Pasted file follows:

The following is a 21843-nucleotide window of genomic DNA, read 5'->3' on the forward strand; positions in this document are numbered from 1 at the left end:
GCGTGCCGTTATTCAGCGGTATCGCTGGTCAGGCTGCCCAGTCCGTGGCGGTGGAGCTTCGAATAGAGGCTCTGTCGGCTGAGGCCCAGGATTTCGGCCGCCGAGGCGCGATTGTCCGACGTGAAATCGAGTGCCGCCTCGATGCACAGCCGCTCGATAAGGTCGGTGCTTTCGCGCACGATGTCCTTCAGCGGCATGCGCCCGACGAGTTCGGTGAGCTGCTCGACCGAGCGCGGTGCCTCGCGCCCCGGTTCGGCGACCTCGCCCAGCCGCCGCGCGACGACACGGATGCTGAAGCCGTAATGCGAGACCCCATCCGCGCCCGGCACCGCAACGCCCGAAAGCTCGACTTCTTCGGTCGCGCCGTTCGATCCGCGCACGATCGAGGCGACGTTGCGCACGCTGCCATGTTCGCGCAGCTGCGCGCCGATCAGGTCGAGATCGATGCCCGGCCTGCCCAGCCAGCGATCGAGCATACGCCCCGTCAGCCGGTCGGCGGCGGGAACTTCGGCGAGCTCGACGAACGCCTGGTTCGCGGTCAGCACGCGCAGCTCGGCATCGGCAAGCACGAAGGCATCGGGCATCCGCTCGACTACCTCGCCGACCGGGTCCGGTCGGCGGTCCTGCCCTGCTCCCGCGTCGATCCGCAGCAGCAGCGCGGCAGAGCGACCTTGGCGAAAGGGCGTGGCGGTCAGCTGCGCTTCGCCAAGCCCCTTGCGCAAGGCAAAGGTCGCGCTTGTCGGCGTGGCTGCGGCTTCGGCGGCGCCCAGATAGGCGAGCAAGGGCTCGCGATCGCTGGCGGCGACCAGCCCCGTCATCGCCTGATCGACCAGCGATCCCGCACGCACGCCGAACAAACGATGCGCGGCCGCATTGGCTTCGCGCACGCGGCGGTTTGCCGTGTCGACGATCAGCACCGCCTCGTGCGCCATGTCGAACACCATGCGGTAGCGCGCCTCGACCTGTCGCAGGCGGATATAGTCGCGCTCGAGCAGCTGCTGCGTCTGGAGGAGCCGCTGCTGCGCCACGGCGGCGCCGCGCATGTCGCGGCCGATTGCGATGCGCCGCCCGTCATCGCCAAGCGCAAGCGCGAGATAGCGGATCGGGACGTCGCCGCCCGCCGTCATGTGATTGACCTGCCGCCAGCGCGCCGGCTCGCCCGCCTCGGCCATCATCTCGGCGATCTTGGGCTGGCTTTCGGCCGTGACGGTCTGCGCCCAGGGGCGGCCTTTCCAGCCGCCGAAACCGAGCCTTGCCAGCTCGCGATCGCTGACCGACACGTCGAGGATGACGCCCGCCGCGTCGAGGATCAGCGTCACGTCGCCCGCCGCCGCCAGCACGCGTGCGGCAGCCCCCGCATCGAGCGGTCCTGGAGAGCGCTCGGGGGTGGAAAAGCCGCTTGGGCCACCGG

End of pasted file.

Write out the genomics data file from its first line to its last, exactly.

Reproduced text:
The following is a 21843-nucleotide window of genomic DNA, read 5'->3' on the forward strand; positions in this document are numbered from 1 at the left end:
GCGTGCCGTTATTCAGCGGTATCGCTGGTCAGGCTGCCCAGTCCGTGGCGGTGGAGCTTCGAATAGAGGCTCTGTCGGCTGAGGCCCAGGATTTCGGCCGCCGAGGCGCGATTGTCCGACGTGAAATCGAGTGCCGCCTCGATGCACAGCCGCTCGATAAGGTCGGTGCTTTCGCGCACGATGTCCTTCAGCGGCATGCGCCCGACGAGTTCGGTGAGCTGCTCGACCGAGCGCGGTGCCTCGCGCCCCGGTTCGGCGACCTCGCCCAGCCGCCGCGCGACGACACGGATGCTGAAGCCGTAATGCGAGACCCCATCCGCGCCCGGCACCGCAACGCCCGAAAGCTCGACTTCTTCGGTCGCGCCGTTCGATCCGCGCACGATCGAGGCGACGTTGCGCACGCTGCCATGTTCGCGCAGCTGCGCGCCGATCAGGTCGAGATCGATGCCCGGCCTGCCCAGCCAGCGATCGAGCATACGCCCCGTCAGCCGGTCGGCGGCGGGAACTTCGGCGAGCTCGACGAACGCCTGGTTCGCGGTCAGCACGCGCAGCTCGGCATCGGCAAGCACGAAGGCATCGGGCATCCGCTCGACTACCTCGCCGACCGGGTCCGGTCGGCGGTCCTGCCCTGCTCCCGCGTCGATCCGCAGCAGCAGCGCGGCAGAGCGACCTTGGCGAAAGGGCGTGGCGGTCAGCTGCGCTTCGCCAAGCCCCTTGCGCAAGGCAAAGGTCGCGCTTGTCGGCGTGGCTGCGGCTTCGGCGGCGCCCAGATAGGCGAGCAAGGGCTCGCGATCGCTGGCGGCGACCAGCCCCGTCATCGCCTGATCGACCAGCGATCCCGCACGCACGCCGAACAAACGATGCGCGGCCGCATTGGCTTCGCGCACGCGGCGGTTTGCCGTGTCGACGATCAGCACCGCCTCGTGCGCCATGTCGAACACCATGCGGTAGCGCGCCTCGACCTGTCGCAGGCGGATATAGTCGCGCTCGAGCAGCTGCTGCGTCTGGAGGAGCCGCTGCTGCGCCACGGCGGCGCCGCGCATGTCGCGGCCGATTGCGATGCGCCGCCCGTCATCGCCAAGCGCAAGCGCGAGATAGCGGATCGGGACGTCGCCGCCCGCCGTCATGTGATTGACCTGCCGCCAGCGCGCCGGCTCGCCCGCCTCGGCCATCATCTCGGCGATCTTGGGCTGGCTTTCGGCCGTGACGGTCTGCGCCCAGGGGCGGCCTTTCCAGCCGCCGAAACCGAGCCTTGCCAGCTCGCGATCGCTGACCGACACGTCGAGGATGACGCCCGCCGCGTCGAGGATCAGCGTCACGTCGCCCGCCGCCGCCAGCACGCGTGCGGCAGCCCCCGCATCGAGCGGTCCTGGAGAGCGCTCGGGGGTGGAAAAGCCGCTTGGGCCACCGG